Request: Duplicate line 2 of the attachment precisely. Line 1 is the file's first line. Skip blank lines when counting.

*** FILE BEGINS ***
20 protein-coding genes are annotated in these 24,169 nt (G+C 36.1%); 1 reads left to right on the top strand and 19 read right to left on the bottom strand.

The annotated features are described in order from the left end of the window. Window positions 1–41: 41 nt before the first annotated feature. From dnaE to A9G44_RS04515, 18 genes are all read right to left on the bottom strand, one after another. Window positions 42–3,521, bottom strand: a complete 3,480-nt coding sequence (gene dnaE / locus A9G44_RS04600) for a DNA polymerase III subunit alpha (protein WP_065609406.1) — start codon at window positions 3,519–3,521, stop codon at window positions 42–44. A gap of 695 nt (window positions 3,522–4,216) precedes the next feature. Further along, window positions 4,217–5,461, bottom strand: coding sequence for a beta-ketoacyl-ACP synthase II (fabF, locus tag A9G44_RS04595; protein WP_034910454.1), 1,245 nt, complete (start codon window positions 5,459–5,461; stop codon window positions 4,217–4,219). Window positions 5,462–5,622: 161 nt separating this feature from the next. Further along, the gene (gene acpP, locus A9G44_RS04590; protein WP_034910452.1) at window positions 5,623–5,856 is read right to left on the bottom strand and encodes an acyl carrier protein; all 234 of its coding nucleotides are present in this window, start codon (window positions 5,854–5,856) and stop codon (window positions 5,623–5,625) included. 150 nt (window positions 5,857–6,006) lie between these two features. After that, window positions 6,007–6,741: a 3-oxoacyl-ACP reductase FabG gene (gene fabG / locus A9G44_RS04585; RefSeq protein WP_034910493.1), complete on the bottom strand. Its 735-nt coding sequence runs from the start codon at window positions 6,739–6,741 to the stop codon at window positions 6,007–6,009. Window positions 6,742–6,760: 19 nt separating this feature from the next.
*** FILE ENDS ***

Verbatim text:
The annotated features are described in order from the left end of the window. Window positions 1–41: 41 nt before the first annotated feature. From dnaE to A9G44_RS04515, 18 genes are all read right to left on the bottom strand, one after another. Window positions 42–3,521, bottom strand: a complete 3,480-nt coding sequence (gene dnaE / locus A9G44_RS04600) for a DNA polymerase III subunit alpha (protein WP_065609406.1) — start codon at window positions 3,519–3,521, stop codon at window positions 42–44. A gap of 695 nt (window positions 3,522–4,216) precedes the next feature. Further along, window positions 4,217–5,461, bottom strand: coding sequence for a beta-ketoacyl-ACP synthase II (fabF, locus tag A9G44_RS04595; protein WP_034910454.1), 1,245 nt, complete (start codon window positions 5,459–5,461; stop codon window positions 4,217–4,219). Window positions 5,462–5,622: 161 nt separating this feature from the next. Further along, the gene (gene acpP, locus A9G44_RS04590; protein WP_034910452.1) at window positions 5,623–5,856 is read right to left on the bottom strand and encodes an acyl carrier protein; all 234 of its coding nucleotides are present in this window, start codon (window positions 5,854–5,856) and stop codon (window positions 5,623–5,625) included. 150 nt (window positions 5,857–6,006) lie between these two features. After that, window positions 6,007–6,741: a 3-oxoacyl-ACP reductase FabG gene (gene fabG / locus A9G44_RS04585; RefSeq protein WP_034910493.1), complete on the bottom strand. Its 735-nt coding sequence runs from the start codon at window positions 6,739–6,741 to the stop codon at window positions 6,007–6,009. Window positions 6,742–6,760: 19 nt separating this feature from the next.